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Canadian Non-Homeowners Twice as Likely to Miss Bill Payments as Homeowners

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A recent survey revealed insight into how Canadians are (or aren’t) managing their debts and finances. 

As it turns out, those with the most amount of debt above their heads are more likely to better manage bill payments than those with fewer dollars in the debt department. 

The study showed that non-homeowners were more likely than homeowners to have trouble managing their debts, despite non-homeowners having less debt to pay.

The study findings were based on over 874,000 credit reports of Borrowell members ages 20 to 69 for August 2021 across 15 major Canadian cities. The goal of the study was to understand how much mortgage and non-mortgage debt homeowners and non-homeowners hold, along with how likely they were to have a missed bill payment on their credit report.

Photo by energepic.com from Pexels

For Canadian consumers with a mortgage trade on their credit report, their average mortgage balance was $359,597 and their average non-mortgage debt was $34,290; in comparison, consumers without a mortgage had debt averaging $20,183. 

Furthermore, homeowners in the notoriously pricey Toronto reported a jaw-dropping 34.7 times more total debt than non-homeowners at $608,296 compared to $17,537 (not that that’s entirely surprising in the city’s dramatic real estate climate).

However, Canadians without a mortgage were 2.2 times more likely to have a missed bill payment on their credit report. In Toronto, non-homeowners are 4.3x more likely to have missed bill payments, an indicator of challenges in meeting living expenses. Undoubtedly, the city’s sky-high and rising rent prices are a contributor to this. So is the fact that homeowners are generally in a better financial situation than renters (but not always).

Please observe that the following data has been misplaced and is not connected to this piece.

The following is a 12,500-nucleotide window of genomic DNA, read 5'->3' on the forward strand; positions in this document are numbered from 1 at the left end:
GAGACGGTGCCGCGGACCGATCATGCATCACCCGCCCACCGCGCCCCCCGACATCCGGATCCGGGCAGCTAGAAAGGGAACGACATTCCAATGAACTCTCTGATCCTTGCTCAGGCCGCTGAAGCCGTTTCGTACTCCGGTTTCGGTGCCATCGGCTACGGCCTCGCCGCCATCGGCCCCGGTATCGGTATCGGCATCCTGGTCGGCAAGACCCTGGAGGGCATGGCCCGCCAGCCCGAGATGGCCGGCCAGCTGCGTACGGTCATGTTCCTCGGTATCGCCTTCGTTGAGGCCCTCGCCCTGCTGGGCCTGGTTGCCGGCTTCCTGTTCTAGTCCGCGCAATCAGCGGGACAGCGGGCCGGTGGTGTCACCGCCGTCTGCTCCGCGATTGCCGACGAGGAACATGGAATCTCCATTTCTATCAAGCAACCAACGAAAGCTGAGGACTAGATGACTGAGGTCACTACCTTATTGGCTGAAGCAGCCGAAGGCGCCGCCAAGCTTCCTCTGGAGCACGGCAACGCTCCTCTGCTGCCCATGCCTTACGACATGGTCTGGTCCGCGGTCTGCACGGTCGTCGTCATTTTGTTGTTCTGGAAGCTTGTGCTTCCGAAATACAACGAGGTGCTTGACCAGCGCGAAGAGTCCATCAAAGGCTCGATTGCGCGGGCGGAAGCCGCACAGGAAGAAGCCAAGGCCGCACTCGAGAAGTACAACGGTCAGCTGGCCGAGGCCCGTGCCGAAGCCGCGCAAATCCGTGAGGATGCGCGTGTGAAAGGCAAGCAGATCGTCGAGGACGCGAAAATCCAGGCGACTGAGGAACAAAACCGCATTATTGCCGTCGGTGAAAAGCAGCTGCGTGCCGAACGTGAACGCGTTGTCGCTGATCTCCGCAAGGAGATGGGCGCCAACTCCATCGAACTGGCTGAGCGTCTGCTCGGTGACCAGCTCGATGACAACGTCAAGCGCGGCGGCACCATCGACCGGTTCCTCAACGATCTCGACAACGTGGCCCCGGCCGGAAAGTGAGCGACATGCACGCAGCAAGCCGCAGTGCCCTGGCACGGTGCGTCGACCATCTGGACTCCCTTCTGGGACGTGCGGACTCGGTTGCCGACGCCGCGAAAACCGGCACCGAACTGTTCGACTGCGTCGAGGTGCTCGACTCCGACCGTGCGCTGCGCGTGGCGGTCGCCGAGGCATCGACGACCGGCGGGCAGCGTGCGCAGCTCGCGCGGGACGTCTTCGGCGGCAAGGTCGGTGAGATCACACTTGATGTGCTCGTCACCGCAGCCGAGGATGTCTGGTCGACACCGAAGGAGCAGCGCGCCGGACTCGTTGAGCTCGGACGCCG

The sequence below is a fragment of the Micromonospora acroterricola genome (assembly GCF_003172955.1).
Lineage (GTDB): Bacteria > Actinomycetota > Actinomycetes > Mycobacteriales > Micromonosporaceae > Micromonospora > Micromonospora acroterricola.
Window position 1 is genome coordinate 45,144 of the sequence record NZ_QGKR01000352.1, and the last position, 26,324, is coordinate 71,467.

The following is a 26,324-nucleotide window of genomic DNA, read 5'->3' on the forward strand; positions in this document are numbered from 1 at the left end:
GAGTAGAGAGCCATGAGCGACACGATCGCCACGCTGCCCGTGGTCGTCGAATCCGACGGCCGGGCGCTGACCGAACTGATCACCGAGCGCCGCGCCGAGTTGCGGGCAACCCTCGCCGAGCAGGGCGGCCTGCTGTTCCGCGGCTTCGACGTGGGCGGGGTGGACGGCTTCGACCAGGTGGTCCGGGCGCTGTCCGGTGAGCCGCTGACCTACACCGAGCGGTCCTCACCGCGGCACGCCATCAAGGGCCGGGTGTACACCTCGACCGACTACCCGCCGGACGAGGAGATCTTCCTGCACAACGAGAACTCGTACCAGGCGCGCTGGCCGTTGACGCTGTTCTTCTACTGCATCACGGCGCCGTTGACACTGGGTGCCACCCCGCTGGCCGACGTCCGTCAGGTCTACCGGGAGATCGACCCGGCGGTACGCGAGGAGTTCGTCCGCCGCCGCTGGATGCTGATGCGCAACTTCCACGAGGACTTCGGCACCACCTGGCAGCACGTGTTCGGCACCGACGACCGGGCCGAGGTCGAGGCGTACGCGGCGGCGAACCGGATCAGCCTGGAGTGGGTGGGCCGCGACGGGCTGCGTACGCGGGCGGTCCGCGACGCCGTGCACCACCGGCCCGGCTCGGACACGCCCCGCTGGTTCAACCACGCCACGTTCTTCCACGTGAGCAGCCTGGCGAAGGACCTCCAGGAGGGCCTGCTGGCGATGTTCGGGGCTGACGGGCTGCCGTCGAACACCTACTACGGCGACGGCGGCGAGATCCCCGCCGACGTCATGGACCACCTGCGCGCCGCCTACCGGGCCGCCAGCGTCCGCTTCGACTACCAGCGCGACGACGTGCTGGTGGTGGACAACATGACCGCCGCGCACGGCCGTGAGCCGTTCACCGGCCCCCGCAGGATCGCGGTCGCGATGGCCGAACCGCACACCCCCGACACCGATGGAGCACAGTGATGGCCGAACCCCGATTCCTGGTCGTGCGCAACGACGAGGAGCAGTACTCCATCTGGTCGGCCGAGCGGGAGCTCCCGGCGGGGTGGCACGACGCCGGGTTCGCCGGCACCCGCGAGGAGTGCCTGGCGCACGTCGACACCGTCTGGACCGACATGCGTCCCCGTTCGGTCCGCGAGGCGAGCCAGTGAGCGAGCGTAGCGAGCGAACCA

“Within all 15 Canadian cities included in the study, homeowners have lower rates of missed bill payments than non-homeowners. Canadians who are able to own homes tend to have higher incomes than non-homeowners,” reads the report. “This means they are able to carry higher debt balances with a lower risk of missing bill payments. The cities that have the biggest difference in missed bill payment rates between homeowners and non-homeowners are Surrey (0.059 vs. 0.281), Toronto (0.030 vs. 0.129) and Vancouver (0.044 vs. 0.196).”

“People across the country experience affordability issues in different ways. Some Canadians have more trouble managing their debt and finances than others,” reads the report. 

When it comes to the non-homeowners, sky-high rent and living expenses prices in cities like Toronto, Vancouver, and even Hamilton don’t help the get-out-of debt cause.

The findings also reveal that on average, two out of every 10 Canadian consumers have at least one missed payment on their credit report. One in four consumers in Edmonton and Calgary have a missed payment on their credit report, compared to about one in 10 consumers in Toronto and Montreal.

The cities that have the biggest difference in missed bill payment rates between homeowners and non-homeowners are Surrey (0.059 vs. 0.281), Toronto (0.030 vs. 0.129), and Vancouver (0.044 vs. 0.196). Non-homeowners in these cities are over four times more likely to have missed bill payments compared to their home-owning counterparts.

Not surprisingly, the rising cost of living has been repeatedly identified as one of the top election issues in Canada, with each major party making promises on the housing affordability front. Whether or not they’ll make a difference — or just sound great in theory — will remain to be seen. 

Here’s to hoping.

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